When you feel discouraged and ready to give up hope, when your family and friends feel the same, when medical science offers no hope and you wonder if God even sees or God even cares – remember, God is willing.

The fact that He is willing doesn’t answer all the questions, all the doubts.  It doesn’t answer the “why not this time” that has been asked, cried out, countless times.

But it’s an important truth.

God is willing.

He is always good; He always loves; He is always willing.

Remember that the next time you pray for a sick person – God is willing.

Let that thought build hope and faith within you.

Let that thought stir your mind over the next few days.

God is willing!

NOTE:

This week, we’ll begin our experiment with a new format – a list of 5 week-day Scripture readings on our subject for the following Sunday, and 3 devotional – Monday, Wednesday, and Friday.  (I would appreciate any feedback on how you feel about the format.)  Here is the reading list for this week:

This Week’s Readings:

  • Monday – Matthew 8:1-4
  • Tuesday – Mark 1:39-45
  • Wednesday – Luke 5:12-16
  • Thursday – Matthew 8:5-13
  • Friday – Matthew 8:14-17

What’s In A Name?

Lou Bierbauer was a pretty decent second baseman.  He began his minor league career in his hometown of Erie, PA as a catcher.  He was picked up by a Canadian minor league team and quickly established a reputation as a solid player with great potential.  Scouts brought his name to the attention of the A’s, who invited him to spring training, looking for their catcher of the future.  But circumstances led to a move to second base, where he proved himself the best in their system.  He was promoted to the A’s and became their regular second baseman.  He did well with the A’s and was considered a desirable acquisition for many teams, but the A’s weren’t interested in letting their talented second baseman go.

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Lou Bierbauer – Philadelphia Athletics

But a clerical error led to Lou Bierbauer’s becoming a free agent.  The Pittsburgh Alleghenys jumped on the opportunity to claim him as a player.  The Philadelphia A’s owners were furious, and accused the Alleghenys’ management of “piratical practices.”

The Alleghenys’ owners were never found guilty of any wrongdoing in their actions.  However, they decided to embrace and make light of the A’s accusations.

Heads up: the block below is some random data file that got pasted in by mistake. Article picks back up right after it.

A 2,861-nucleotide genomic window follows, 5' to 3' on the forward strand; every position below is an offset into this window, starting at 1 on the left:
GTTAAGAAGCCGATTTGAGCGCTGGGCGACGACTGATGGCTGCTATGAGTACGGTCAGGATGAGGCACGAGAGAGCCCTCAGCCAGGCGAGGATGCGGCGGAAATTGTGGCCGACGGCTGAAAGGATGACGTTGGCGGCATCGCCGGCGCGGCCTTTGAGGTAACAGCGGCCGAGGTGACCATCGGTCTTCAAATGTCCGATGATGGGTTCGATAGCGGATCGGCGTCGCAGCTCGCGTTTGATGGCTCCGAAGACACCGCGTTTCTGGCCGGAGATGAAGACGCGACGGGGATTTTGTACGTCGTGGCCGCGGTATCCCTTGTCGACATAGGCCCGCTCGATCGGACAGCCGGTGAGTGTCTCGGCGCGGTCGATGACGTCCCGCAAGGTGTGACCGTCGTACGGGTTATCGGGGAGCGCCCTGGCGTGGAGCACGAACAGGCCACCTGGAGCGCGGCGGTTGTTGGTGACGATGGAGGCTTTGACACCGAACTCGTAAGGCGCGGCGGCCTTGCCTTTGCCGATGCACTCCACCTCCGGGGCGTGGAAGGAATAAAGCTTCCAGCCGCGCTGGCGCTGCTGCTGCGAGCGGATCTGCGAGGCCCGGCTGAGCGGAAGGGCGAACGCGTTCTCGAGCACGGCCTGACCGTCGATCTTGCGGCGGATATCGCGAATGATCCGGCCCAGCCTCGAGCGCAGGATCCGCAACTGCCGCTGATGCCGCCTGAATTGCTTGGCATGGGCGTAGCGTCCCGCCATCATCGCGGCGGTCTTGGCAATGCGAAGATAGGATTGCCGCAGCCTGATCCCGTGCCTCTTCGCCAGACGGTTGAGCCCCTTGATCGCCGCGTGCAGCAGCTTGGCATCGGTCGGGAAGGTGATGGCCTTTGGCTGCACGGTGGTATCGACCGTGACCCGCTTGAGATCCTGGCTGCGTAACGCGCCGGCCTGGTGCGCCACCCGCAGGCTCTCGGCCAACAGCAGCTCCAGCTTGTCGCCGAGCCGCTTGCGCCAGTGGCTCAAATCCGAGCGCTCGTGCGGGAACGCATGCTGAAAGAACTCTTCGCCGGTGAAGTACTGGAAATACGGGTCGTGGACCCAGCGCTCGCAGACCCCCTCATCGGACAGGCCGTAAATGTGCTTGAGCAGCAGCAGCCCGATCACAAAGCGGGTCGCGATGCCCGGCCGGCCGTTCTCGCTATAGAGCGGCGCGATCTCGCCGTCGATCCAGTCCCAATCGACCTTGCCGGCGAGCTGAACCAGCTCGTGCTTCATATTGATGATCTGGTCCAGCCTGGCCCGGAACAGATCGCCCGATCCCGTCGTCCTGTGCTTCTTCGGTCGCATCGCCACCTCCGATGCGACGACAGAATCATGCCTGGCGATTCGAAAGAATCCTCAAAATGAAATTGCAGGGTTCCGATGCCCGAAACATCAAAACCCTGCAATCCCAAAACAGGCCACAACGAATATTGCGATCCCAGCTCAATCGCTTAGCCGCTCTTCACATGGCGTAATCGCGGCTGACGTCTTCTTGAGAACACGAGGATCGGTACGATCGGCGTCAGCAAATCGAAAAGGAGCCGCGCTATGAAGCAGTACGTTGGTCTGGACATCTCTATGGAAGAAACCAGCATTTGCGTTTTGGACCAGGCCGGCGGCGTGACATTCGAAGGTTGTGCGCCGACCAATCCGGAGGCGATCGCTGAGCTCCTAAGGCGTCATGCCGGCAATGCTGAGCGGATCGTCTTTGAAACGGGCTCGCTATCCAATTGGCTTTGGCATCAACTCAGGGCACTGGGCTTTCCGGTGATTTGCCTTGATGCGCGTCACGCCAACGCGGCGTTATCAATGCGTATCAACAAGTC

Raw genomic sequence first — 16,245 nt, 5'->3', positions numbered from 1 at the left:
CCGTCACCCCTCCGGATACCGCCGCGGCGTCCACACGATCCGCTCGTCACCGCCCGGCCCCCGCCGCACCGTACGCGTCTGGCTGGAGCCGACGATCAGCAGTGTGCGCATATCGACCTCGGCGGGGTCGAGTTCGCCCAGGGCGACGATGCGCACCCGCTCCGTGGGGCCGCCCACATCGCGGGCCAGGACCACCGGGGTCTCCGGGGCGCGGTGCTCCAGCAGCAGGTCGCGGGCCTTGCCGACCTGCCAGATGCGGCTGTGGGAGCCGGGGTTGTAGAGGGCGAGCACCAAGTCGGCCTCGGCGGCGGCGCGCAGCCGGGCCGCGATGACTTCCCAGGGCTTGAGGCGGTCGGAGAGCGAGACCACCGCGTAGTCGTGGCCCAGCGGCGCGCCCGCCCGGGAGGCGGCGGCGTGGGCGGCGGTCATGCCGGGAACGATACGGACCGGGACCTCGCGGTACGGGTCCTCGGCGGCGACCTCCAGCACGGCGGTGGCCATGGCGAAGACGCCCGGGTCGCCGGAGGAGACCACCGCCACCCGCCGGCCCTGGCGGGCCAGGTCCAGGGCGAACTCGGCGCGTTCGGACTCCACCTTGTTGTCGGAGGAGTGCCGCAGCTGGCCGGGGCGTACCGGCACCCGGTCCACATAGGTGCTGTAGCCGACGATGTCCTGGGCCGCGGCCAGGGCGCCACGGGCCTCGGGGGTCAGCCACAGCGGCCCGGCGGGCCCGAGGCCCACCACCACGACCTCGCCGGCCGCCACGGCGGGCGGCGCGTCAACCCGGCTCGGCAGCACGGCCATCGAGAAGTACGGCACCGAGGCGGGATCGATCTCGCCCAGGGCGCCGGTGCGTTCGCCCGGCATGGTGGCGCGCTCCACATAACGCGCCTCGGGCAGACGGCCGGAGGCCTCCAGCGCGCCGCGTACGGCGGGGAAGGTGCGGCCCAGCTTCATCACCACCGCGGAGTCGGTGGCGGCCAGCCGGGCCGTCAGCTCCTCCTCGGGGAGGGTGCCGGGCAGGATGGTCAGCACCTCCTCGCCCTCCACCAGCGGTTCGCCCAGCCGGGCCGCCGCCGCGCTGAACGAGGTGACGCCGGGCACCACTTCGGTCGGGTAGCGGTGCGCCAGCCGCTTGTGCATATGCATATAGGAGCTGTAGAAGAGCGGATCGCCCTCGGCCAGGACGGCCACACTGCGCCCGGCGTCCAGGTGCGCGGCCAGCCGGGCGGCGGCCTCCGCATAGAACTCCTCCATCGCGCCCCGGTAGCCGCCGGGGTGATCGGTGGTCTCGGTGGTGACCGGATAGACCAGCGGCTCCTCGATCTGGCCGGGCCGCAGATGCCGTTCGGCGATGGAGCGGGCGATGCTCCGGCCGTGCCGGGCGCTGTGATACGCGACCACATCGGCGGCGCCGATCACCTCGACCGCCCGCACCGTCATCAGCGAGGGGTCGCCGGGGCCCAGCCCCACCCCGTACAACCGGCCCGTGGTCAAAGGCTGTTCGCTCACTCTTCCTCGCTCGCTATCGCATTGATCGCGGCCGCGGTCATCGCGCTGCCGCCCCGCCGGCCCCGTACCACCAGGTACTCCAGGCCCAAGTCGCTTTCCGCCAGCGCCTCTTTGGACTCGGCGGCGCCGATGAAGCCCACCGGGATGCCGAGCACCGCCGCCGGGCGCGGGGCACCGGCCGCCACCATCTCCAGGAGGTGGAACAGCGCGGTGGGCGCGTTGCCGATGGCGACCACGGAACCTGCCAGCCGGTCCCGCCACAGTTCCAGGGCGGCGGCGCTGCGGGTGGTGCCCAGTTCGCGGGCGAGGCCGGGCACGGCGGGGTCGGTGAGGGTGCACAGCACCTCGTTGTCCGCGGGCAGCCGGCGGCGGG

And so, in 1891, the Pittsburgh Alleghenys baseball club were renamed the Pittsburgh Pirates.

Now you know!

A name can have incredible significance.  Biblically, that is especially true.  In Jewish culture, to name someone was to prophesy something about their lives.  To reveal a name was to reveal something of yourself, of your character.

That’s especially true of God.  Wherever a name of God is revealed in Scripture, a new revelation of His character occurs.  Think of some of the names of God you may know, and what they say about Him:  The Lord, The Lord our Shepherd, The God Who Sees, Savior, the Most High God, Sovereign Lord, King of Kings, King of Glory, Jesus.

Here’s the story of God revealing one of His names:

Then Moses led the people of Israel away from the Red Sea, and they moved out into the desert of Shur. They traveled in this desert for three days without finding any water.  When they came to the oasis of Marah, the water was too bitter to drink. So they called the place Marah (which means “bitter”).  Then the people complained and turned against Moses. “What are we going to drink?” they demanded.  So Moses cried out to the Lord for help, and the Lord showed him a piece of wood. Moses threw it into the water, and this made the water good to drink.

It was there at Marah that the Lord set before them the following decree as a standard to test their faithfulness to him.  He said, “If you will listen carefully to the voice of the Lord your God and do what is right in his sight, obeying his commands and keeping all his decrees, then I will not make you suffer any of the diseases I sent on the Egyptians; for I am the Lord who heals you.”  Exodus 15:22-26 (NIV)

“The Lord Who Heals You.”

As we move into the weekend and as we begin our new series on being Naturally Supernatural, I’d like to submit this idea for your consideration: